We only suggest you do what Jason just said. If you had an outstanding parent and you understand that what he is saying, parent yourself in a loving manner, if you didn't have loving parents, please parent yourself like someone else's great parents.
Jason Komosa (18:29):
Or your grandparents, let's say.
Sure. I just wanted to put that little surgeon's general warning out.
Jason Komosa (18:37):
Yeah. But it's so true, right? The idea of... You have to love yourself, right? It comes back to the idea that self compassion, self care, another kind of a quick tangent is the idea of, What is work made up of? Oftentimes we think that work is when I'm logged online and I'm doing my Salesforce, or I should say, Keap in this situation, of course. I'm on my Gmail or whatever. And then, when I have to be on Slack all of these things and that's work. And then when I close my laptop, well, then I'm not working and the reality is that our lives are not... It's all intertwined. And so if you think about like Michael Jordan, his work, right, Michael Jordan was played basketball, but it's the things he did that were off the court that contributed to his tremendous success on the court.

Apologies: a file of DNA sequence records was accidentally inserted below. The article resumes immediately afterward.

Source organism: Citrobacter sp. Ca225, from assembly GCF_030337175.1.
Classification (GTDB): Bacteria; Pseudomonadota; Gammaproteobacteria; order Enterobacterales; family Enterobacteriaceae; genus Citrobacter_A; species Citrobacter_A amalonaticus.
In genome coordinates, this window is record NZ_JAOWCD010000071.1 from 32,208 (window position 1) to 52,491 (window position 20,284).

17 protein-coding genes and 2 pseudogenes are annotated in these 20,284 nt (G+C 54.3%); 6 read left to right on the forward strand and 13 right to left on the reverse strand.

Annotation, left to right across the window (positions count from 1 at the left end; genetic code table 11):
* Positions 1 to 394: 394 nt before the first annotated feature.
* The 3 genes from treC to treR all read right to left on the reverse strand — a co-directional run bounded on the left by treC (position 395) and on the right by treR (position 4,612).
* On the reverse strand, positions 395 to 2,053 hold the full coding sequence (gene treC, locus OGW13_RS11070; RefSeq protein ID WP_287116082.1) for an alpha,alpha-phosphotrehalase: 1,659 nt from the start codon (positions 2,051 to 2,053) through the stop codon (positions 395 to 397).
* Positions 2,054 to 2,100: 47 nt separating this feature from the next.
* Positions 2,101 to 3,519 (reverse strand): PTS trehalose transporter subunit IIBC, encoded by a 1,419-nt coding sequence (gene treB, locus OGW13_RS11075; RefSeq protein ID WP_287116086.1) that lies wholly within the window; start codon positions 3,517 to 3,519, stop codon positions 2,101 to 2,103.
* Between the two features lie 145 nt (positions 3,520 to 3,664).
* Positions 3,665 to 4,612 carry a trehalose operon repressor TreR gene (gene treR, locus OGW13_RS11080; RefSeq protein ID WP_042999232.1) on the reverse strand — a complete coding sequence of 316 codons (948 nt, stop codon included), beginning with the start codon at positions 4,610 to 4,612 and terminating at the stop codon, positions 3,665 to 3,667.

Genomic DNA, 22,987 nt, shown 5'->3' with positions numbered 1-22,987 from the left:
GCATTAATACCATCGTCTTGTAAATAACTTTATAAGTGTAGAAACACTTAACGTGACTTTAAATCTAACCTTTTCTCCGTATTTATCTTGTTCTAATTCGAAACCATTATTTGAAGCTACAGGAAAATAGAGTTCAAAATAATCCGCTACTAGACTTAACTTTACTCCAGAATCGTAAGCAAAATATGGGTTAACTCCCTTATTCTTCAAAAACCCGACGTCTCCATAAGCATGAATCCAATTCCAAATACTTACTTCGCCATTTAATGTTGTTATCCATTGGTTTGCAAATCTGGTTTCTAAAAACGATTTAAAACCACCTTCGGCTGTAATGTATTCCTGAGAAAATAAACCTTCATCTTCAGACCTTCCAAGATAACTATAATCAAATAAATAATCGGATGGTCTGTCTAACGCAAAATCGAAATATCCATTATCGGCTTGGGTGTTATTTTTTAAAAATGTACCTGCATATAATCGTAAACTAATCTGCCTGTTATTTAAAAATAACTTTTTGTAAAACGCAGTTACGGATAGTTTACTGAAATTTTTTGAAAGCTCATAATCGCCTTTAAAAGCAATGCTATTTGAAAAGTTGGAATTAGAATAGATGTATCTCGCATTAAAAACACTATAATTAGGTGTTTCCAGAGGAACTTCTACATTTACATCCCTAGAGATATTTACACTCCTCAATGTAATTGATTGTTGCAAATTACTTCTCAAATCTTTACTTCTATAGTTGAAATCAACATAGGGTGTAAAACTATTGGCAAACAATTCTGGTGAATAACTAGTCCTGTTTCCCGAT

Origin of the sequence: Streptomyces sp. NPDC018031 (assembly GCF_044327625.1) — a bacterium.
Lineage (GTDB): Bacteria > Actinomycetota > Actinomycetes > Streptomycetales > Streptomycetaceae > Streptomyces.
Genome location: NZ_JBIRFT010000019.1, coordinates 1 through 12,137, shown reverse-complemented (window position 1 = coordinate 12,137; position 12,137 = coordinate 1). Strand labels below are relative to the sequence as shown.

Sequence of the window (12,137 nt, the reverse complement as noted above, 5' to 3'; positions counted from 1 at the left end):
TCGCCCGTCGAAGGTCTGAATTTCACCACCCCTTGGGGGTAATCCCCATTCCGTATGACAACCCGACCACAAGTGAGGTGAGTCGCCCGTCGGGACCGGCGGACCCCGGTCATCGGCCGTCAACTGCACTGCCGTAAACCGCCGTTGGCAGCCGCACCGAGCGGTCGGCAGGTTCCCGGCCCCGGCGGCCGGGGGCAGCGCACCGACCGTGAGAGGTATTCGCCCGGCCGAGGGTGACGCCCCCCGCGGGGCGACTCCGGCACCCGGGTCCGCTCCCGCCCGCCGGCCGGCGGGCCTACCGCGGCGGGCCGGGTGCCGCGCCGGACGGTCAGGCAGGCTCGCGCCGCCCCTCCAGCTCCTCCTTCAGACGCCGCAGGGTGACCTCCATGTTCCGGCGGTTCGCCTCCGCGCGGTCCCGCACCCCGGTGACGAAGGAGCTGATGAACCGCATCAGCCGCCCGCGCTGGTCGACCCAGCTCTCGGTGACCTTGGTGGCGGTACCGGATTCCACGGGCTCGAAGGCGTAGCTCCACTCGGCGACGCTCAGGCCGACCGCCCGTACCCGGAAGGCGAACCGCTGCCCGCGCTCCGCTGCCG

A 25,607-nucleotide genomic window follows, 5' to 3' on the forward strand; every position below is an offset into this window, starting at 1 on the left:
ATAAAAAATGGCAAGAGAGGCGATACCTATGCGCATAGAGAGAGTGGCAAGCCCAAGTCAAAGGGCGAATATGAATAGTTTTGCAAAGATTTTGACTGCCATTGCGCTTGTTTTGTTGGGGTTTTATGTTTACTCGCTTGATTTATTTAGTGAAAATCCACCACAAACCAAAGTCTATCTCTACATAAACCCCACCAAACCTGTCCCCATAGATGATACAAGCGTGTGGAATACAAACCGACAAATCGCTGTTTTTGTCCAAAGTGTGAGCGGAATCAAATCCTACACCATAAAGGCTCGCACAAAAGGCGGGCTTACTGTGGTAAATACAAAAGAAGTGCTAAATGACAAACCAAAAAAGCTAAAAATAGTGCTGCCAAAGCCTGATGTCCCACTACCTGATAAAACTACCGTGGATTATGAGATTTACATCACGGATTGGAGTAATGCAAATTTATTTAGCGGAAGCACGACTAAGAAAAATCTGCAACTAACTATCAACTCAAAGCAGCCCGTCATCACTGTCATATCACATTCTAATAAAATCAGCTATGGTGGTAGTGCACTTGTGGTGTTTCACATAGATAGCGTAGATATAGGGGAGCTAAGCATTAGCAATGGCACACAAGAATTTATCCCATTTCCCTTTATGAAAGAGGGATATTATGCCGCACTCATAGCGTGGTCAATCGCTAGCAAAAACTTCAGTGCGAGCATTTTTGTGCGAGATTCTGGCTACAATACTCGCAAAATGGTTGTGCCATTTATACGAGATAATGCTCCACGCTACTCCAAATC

Jason Komosa (19:33):
Right. And that includes sleeping well, eating good foods, taking breaks, right, going golfing, doing all these things that he did off the court that fueled his success on the court. And I think the same can be said for everyone, when it comes to their careers, what are they doing outside of your work? Are you moving? Are you exercising? Are you eating healthy? Are you able to all these things that contribute to your success, "on the court," which in this case would be when you're at work, when you're online.